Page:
A Qualitative Investigation of Men’s Attitudes about Family Planning among HIV-Affected Couples in Nyanza Province, Kenya
Sara J. Newmann, University of California, San Francisco
Elizabeth A. Harrington, Oregon Health & Science University
Elizabeth A. Bukusi, Kenya Medical Research Institute (KEMRI)
Craig R. Cohen, University of California, San Francisco
Shari L. Dworkin, University of California, San Francisco
BACKGROUND: In sub-Saharan Africa, much has been written about men’s decision-making power concerning family planning (FP). Few studies provide an in-depth examination of the reasons behind male disapproval. METHODS: This study explores perceptions of male disapproval of FP by men and women in Kenya through individual, in-depth interviews conducted among 40 HIV-affected, married couples in Nyanza Province. RESULTS: Women believed men desired many children, regardless of the consequences. Male disapproval of FP was related to beliefs that FP fostered female infidelity, promiscuity and had negative health effects, especially infertility. Male disapproval was also influenced by fears of child death and socio-cultural issues, including gender role expectations, large family preferences, and beliefs that God should control fertility. CONCLUSIONS: Improving men’s knowledge and understanding of FP’s benefits is required. Understanding how gender relations elicit men’s fears concerning their role in families and communities could help more effectively engage men in FP.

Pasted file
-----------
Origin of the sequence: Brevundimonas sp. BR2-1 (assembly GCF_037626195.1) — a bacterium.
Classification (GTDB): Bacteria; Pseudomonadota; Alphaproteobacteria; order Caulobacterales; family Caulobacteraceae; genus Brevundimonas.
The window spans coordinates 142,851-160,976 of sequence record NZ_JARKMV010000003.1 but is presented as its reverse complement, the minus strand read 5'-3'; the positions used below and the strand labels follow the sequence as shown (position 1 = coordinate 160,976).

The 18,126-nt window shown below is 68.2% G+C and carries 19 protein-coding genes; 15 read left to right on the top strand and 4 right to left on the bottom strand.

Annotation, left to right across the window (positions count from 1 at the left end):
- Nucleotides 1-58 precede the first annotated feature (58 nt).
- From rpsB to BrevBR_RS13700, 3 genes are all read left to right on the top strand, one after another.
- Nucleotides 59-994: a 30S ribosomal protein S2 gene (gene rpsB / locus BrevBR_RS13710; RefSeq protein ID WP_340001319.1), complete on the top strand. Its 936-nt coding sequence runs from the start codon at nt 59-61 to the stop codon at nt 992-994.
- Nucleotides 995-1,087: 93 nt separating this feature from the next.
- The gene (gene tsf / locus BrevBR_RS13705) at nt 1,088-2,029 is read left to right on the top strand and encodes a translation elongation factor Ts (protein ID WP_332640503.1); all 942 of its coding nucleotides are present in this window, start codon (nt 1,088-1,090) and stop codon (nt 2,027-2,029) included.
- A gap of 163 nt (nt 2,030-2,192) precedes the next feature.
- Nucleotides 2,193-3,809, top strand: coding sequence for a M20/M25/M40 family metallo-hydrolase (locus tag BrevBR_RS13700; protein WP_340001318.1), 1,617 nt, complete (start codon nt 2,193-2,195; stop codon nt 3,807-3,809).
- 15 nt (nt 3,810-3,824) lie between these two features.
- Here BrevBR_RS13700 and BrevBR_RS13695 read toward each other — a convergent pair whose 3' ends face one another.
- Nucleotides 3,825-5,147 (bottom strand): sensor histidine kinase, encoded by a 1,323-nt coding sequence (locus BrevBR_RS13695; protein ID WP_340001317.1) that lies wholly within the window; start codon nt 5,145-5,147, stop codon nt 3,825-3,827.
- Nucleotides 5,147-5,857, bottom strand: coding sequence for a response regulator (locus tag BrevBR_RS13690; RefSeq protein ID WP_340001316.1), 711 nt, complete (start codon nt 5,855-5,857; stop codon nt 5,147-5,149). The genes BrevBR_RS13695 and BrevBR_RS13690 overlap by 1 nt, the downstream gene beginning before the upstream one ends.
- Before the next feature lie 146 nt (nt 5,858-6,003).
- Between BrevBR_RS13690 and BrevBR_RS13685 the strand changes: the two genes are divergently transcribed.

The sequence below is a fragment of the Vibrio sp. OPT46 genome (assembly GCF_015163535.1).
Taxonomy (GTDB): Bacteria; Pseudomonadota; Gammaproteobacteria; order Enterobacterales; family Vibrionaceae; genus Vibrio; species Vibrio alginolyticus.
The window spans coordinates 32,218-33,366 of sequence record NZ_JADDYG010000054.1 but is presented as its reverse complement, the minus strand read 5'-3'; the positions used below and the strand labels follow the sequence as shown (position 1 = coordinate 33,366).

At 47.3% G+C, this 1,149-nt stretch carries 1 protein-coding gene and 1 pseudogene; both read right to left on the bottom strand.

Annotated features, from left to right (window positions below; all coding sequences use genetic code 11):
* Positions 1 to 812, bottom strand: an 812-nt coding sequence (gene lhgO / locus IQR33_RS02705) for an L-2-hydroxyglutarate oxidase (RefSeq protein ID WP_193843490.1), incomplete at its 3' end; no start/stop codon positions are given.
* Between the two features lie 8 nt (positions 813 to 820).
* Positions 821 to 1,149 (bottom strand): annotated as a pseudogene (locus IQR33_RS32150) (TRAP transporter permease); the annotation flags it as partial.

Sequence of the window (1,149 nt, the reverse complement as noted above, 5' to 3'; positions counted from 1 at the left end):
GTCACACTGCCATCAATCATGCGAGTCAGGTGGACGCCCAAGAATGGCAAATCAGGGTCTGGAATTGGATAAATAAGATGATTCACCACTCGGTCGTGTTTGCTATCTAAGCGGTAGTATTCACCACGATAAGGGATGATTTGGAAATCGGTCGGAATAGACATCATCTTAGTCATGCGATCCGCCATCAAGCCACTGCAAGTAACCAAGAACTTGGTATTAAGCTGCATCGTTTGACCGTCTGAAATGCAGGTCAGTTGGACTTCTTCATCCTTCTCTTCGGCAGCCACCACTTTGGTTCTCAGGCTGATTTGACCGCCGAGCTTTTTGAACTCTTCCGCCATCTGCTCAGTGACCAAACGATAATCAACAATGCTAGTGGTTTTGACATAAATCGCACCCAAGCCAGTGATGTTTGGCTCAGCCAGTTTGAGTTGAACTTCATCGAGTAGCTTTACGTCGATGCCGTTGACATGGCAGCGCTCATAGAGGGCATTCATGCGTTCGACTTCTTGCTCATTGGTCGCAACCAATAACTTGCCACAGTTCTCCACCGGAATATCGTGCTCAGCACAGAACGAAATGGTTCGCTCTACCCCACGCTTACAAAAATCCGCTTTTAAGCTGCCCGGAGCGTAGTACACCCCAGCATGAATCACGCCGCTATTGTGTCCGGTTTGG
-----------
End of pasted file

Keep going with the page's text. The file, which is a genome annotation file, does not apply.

Presented in Poster Session 7